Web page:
Two Decades of Ser­vice

Mus­ings are thoughts, the thought­ful kind. For the pur­pose of these ar­ti­cles, a-mus­ings are thoughts that might amuse, en­ter­tain and even en­lighten.

The Star (St. Lucia) - - LOCAL - By Michael Walker

Does any­one out there still re­mem­ber Buddy Holly? He was the singing hero of my teenage years and my skin still tin­gles ev­ery time I hear his song, ‘Peggy Sue’. Of course, I don’t ac­tu­ally hear it on the ra­dio but I have my playlists on the com­puter, and Buddy is one of my favourites.

“If you knew Peggy Sue, then you’d know why I love you, my Peggy, my Peggy Sue”, or words to that ef­fect – you know what it’s like when you sing along – nei­ther words nor mu­sic fit ex­actly but you still feel the ec­stasy.

What’s all this about, you might well be ask­ing; well let me tell you about my Peggy Sue, bet­ter known as Sue, the amaz­ing lady who owns and runs Raz­mataz, the Nepalese res­tau­rant on the strip in Rod­ney Bay.

Sue and her hus­band, John, came to St Lu­cia more than two decades ago and set­tled down to a new life on the is­land – I don’t know the de­tails but, like many an ex­pat, they had done well enough back home and de­cided they wanted new chal­lenges. Hav­ing said that, we all know of other ex­pats who never achieved much back home and fled to the Caribbean in search of eas­ier suc­cesses. Well, as they say, mi­grants come in all shapes and sizes, as the coun­tries of Europe are now dis­cov­er­ing.

John and Sue first set up Raz­mataz on the site where they are build­ing the Har­bour Club Ho­tel (watch that space – it is go­ing to be some­thing very spe­cial) on the Gros Islet high­way by the Ma­rina. One year later they moved to their present spot in Rod­ney Bay Vil­lage, just op­po­site the Royal St Lu­cian ho­tel. Ev­ery­one thought they were crazy. They were the first res­tau­rant on the strip. Raz­mataz has out­lasted all the com­pe­ti­tion. Qual­ity clearly counts.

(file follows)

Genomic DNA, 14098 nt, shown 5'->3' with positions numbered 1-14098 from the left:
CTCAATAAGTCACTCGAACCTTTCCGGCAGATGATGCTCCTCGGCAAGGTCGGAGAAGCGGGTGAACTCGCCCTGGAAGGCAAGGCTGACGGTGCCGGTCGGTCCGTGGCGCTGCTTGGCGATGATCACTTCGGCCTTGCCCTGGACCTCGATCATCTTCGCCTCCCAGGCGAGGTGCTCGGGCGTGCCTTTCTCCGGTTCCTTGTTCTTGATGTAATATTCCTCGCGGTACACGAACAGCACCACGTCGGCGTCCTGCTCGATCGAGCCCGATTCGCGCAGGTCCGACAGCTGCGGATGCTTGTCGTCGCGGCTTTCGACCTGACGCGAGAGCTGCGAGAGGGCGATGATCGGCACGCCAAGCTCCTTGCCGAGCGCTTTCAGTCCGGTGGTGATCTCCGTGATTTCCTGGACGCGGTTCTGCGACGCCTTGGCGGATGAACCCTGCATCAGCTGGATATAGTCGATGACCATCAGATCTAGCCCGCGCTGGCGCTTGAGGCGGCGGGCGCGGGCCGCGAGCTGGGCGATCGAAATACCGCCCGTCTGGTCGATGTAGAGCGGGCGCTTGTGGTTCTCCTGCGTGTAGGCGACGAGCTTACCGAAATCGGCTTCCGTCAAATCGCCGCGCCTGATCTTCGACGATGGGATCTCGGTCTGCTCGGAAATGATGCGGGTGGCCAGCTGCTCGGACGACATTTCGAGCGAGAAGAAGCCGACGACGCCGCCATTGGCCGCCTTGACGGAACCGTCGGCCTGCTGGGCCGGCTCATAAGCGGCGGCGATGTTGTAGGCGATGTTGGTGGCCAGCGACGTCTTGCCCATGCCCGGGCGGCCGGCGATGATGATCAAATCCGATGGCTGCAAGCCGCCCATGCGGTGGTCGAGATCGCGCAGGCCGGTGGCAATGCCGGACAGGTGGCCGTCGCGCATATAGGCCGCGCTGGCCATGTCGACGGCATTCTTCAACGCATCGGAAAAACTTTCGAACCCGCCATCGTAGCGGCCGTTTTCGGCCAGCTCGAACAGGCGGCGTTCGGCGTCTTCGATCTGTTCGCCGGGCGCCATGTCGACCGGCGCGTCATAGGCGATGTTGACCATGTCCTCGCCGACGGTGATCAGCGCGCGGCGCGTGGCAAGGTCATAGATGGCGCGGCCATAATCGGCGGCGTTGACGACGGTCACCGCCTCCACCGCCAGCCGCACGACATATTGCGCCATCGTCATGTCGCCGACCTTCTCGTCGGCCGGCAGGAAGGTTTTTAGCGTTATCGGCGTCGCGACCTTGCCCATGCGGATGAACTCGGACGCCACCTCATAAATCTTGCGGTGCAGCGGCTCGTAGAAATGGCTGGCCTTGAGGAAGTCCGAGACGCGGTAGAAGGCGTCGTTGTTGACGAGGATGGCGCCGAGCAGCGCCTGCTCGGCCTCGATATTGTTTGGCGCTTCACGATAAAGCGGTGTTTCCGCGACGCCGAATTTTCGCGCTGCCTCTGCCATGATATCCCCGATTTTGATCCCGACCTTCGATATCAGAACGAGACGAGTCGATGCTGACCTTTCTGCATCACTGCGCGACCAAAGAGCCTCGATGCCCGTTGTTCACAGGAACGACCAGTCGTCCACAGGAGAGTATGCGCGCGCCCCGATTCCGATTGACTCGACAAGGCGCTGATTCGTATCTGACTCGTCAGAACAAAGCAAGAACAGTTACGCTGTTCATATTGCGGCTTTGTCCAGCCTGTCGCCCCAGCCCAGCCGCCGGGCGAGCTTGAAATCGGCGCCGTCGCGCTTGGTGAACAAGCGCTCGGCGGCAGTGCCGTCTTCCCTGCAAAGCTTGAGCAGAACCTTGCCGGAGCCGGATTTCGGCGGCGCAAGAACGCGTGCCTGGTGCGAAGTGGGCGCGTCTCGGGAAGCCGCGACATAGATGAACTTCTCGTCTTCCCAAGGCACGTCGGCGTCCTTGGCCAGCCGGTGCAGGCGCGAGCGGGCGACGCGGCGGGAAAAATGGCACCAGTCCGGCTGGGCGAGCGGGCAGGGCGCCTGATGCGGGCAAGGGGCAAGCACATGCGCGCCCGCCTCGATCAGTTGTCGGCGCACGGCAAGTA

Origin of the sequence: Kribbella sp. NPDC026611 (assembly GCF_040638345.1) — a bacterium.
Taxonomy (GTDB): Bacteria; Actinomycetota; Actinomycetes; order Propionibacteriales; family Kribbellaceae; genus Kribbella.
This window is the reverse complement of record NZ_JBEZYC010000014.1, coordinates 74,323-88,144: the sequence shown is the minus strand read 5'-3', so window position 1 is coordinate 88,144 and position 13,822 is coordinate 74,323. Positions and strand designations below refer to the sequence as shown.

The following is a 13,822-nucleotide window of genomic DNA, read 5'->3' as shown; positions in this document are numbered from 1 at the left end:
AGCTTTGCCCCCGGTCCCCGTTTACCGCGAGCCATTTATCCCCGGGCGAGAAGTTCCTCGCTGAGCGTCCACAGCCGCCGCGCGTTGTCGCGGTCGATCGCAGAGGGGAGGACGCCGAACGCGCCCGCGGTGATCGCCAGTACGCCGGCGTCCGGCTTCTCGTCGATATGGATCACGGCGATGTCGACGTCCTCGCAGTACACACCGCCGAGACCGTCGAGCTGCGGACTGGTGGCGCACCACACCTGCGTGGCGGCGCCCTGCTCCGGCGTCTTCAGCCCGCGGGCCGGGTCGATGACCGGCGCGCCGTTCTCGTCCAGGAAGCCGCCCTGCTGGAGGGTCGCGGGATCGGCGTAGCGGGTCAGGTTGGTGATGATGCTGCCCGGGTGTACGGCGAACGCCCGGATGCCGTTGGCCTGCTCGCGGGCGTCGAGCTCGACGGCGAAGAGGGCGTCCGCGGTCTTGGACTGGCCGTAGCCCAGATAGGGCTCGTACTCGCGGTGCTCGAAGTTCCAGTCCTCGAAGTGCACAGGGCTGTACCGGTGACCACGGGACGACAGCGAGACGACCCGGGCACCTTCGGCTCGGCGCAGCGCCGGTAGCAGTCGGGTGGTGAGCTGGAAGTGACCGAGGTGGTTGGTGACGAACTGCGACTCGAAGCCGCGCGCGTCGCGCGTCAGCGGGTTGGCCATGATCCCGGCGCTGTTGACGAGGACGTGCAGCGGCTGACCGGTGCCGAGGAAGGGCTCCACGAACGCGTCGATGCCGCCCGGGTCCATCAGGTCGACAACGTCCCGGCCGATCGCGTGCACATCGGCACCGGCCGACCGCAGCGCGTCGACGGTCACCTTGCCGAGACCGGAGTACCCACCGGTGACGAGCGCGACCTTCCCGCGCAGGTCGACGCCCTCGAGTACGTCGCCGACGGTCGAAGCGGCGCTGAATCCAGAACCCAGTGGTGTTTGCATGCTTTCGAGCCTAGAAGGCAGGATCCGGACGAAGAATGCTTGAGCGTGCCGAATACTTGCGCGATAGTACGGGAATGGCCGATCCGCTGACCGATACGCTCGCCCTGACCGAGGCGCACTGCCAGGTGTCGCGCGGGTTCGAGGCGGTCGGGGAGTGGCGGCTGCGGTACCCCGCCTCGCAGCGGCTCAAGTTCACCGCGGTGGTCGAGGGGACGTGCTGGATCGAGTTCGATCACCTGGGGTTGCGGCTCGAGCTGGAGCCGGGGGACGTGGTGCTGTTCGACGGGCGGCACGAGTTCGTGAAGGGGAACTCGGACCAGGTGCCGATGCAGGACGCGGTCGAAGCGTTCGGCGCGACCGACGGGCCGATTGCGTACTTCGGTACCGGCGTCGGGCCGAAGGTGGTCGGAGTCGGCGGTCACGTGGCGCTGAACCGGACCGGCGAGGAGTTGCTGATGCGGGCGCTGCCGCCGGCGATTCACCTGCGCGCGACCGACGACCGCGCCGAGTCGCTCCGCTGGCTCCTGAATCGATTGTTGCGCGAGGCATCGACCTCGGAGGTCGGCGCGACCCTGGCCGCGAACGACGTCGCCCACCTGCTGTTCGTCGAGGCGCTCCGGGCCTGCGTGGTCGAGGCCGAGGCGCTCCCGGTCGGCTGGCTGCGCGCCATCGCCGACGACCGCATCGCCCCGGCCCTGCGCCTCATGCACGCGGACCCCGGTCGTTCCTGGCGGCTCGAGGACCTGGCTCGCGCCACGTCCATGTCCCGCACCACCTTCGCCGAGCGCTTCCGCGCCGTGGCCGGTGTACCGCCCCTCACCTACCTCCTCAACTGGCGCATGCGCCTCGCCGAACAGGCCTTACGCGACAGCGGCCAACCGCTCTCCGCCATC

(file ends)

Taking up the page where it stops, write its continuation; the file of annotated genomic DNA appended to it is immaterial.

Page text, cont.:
For old-timers like me, the evenings when John would don his guitar and sing for guests will re­main magic mem­o­ries. He had all the old favourites off pat and could pull them up at will. He also had a wicked sense of hu­mour – risqué was the least one could say of his jokes, blas­phe­mous oth­ers might say, but de­spite the tinge of blue that coloured most of his sto­ries he had a heart of gold and it was all great fun, es­pe­cially for us north­ern­ers.

“North­ern­ers” by the way, for those of you not in the know, are peo­ple for­tu­nate enough to have been born north of Birm­ing­ham – some say the Wat­ford Gap Mo­tor­way Ser­vice (Gas) Sta­tion, but that’s a bit too far south for my taste – where we say what we mean, speak our mind as it were, and don’t take crap from any­one. We also speak our own lan­guages; there is in the east the beau­ti­ful, ex­pres­sive Broad York­shire, and then there’s the other one, ‘on t’other side ot’ Pen­nines that lacks the melodic tones and har­monies of Broad York­shire. John came from the ‘wrong’ side but his skill with the guitar and his abil­ity with words al­lowed him to over­come these dis­ad­van­tages.

Mag­i­cal, magic Perry Como mo­ments; John could con­jure up fa­mous faces and celebri­ties from thin air. His guitar had been given him by Elvis him­self; Paul Si­mon was of­ten hid­den in a cor­ner … And then John died and the mu­sic stopped. It was quick in the end, very painful but mer­ci­fully fast, a brain tu­mour and Sue was left stand­ing on her own.

Now I have to tell you some­thing about Sue: she is a bit dif­fer­ent from other peo­ple. She comes from Cheshire, which is quite a dif­fer­ent place from Lan­cashire. Sue is one tough, lovely woman, For the past ten years or so since John’s death she has laboured valiantly to keep her busi­ness go­ing through many a lean year.

This month, Raz­mataz cel­e­brates it 20th an­niver­sary which is an achieve­ment that few restau­rants can boast of. Sue re­cruits, trains and moth­ers a staff that can vary be­tween 14 and 20 em­ploy­ees. The ser­vice is al­ways metic­u­lous, car­ing and at­ten­tive. The food is de­li­cious, some­times hot and spicy, other times just per­fectly pre­pared to bring out the de­li­cious flavours con­jured up by Nepalese Chef Diphen­dra and his kitchen staff.

Diphen­dra has been at Raz­mataz since the very be­gin­ning, de­spite nu­mer­ous at­tempts to lure him away by com­pet­ing eater­ies. The same res­tau­rant, the same chef in a 20-year part­ner­ship serv­ing visi­tors and lo­cals alike – not bad re­ally for a young lass from Cheshire.

If you have never eaten there, you should give your­selves a treat – who knows, you might find your­self sit­ting next to some­one re­ally fa­mous, like Elvis!

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